Click Print Preview and notice that as currently formatted, the columns end unevenly. Close the Print Preview, and then position the insertion point to the left of the paragraph at the bottom of the first column that begins The UPARR program was established.



From the Insert menu, click Break to display the Break dialog box, as shown in Figure 4.13.


Figure 4.13.



Under Break types, click the Column break option button, and then click OK.

The column breaks at the insertion point, and the text following the insertion point moves to the top of the next column, as shown in Figure 4.14.

Figure 4.14.



Position the document so that you can view the lower portion on your screen. Drag the picture of the flowers just below the column break you just inserted at the bottom of the first column. Align the top edge of the picture at approximately 6 inches on the vertical ruler.

Recall that you can hold down and use the arrow keys to move the picture in small increments to position it more precisely.


In the second column, locate the paragraph that begins Classical music is alive and well. Drag the picture of the musical notes so the right border of the picture aligns with the right side of the column, and then use plus any of the arrow keys to move the image to match

Figure 4.15. Click anywhere to deselect the image and then Save your newsletter.

Figure 4.15.


More Knowledge: Balancing Column Breaks

You can also insert a column break to help balance columns so that they end evenly. This is important when the end of the columns is not the end of the document. If you want to balance the columns in a document, switch to Print Layout view, if necessary, and click at the end of the last column. On the Insert menu, click Break and then click the Continuous section break option. This will cause the end of the columns to be approximately even.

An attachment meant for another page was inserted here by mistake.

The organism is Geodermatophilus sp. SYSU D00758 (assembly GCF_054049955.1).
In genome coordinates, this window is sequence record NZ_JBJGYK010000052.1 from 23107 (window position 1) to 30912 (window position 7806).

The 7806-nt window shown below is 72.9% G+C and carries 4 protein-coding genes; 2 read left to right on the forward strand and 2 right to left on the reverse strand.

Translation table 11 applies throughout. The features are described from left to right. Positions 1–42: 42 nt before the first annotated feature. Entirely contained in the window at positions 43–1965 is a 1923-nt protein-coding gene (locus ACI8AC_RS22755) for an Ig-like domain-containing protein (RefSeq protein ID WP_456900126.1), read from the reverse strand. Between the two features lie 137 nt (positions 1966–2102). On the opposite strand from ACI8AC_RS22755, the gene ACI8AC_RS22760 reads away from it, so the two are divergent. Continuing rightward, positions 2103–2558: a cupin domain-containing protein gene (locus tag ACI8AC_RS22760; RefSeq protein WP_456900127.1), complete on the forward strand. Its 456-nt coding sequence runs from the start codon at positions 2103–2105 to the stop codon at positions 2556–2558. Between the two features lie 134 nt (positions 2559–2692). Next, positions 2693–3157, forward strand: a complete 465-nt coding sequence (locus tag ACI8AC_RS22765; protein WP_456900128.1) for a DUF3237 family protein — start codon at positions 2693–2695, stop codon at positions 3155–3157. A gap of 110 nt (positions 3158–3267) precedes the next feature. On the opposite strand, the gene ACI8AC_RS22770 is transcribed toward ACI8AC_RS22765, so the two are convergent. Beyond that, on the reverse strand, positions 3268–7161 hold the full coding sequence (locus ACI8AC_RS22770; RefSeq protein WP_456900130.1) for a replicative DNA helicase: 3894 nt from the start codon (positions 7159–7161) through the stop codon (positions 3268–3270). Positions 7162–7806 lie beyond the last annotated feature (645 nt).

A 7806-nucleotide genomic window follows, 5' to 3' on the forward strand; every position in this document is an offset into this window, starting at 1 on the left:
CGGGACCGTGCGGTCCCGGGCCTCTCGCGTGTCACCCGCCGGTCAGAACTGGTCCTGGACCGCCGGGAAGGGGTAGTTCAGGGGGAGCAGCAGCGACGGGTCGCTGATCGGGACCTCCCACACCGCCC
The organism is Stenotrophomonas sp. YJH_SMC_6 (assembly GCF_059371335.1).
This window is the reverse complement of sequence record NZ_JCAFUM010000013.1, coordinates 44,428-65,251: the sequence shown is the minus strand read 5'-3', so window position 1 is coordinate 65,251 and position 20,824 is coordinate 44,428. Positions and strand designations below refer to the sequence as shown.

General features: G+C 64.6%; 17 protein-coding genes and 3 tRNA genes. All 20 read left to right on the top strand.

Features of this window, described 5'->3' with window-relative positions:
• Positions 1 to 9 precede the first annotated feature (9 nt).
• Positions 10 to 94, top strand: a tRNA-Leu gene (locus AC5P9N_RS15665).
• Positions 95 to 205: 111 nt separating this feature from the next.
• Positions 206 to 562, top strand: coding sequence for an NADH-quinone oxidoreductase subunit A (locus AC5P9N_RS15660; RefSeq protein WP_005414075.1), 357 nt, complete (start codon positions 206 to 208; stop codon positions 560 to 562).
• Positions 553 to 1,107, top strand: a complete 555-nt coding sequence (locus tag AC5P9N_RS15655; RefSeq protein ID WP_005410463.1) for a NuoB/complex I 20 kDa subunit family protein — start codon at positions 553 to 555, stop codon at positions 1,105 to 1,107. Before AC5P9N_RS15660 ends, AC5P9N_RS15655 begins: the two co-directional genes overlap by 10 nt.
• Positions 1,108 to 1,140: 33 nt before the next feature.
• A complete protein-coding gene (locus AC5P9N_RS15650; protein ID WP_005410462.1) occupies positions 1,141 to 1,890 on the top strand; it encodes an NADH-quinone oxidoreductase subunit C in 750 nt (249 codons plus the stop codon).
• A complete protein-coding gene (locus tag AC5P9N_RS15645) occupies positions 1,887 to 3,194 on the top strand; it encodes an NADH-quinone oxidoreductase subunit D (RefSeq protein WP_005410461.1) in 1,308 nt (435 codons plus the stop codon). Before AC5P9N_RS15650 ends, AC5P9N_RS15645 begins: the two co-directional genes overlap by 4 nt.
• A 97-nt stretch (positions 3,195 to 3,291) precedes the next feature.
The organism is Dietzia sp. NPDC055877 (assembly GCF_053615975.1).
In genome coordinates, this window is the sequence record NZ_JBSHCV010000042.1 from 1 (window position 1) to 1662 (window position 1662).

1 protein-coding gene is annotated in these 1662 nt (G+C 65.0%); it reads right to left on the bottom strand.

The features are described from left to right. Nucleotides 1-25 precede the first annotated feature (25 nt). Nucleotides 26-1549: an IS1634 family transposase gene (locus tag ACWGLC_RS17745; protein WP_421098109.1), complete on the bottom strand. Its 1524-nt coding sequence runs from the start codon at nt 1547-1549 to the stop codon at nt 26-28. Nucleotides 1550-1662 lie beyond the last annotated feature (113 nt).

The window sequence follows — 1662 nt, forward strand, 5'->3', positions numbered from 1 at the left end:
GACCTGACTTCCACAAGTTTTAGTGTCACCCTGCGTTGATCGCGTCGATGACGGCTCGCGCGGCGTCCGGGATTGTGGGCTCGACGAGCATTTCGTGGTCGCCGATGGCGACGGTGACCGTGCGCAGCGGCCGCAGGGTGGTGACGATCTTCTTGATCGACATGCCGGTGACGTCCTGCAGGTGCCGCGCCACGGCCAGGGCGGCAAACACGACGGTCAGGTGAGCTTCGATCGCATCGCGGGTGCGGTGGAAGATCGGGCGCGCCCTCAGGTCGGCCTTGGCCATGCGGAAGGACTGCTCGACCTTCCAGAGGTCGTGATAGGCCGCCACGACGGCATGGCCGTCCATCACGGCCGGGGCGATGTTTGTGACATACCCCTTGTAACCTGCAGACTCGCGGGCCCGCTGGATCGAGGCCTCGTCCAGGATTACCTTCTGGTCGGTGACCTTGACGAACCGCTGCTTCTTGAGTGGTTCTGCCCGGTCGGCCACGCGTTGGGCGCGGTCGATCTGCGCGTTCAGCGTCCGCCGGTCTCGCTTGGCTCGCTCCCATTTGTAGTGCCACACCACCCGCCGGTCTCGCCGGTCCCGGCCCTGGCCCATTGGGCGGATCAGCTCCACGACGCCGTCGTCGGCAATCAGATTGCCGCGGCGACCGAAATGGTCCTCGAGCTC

Objective 3 Add Special Paragraph Formatting

Windows XP

Outlook 2003

Internet Explorer

Computer Concepts

Word 2003

Chapter One. Creating Documents with Microsoft Word 2003

Chapter Two. Formatting and Organizing Text

Chapter Three. Using Graphics and Tables

Chapter Four. Using Special Document Formats, Columns, and Mail Merge

Excel 2003

Chapter One. Creating a Worksheet and Charting Data

Chapter Two. Designing Effective Worksheets

Chapter Three. Using Functions and Data Tables

Access 2003

Chapter One. Getting Started with Access Databases and Tables

Chapter Two. Sort, Filter, and Query a Database

Chapter Three. Forms and Reports

Powerpoint 2003

Chapter One. Getting Started with PowerPoint 2003

Chapter Two. Creating a Presentation

Chapter Three. Formatting a Presentation

Integrated Projects

Chapter One. Using Access Data with Other Office Applications

Chapter Two. Using Tables in Word and Excel

Chapter Three. Using Excel as a Data Source in a Mail Merge

Chapter Four. Linking Data in Office Documents

Chapter Five. Creating Presentation Content from Office Documents

Go! With Microsoft Office 2003 Brief
GO! with Microsoft Office 2003 Brief (2nd Edition)
ISBN: 0131878646
EAN: 2147483647
Year: 2004
Pages: 448

Flylib.com © 2008-2020.
If you may any questions please contact us: flylib@qtcs.net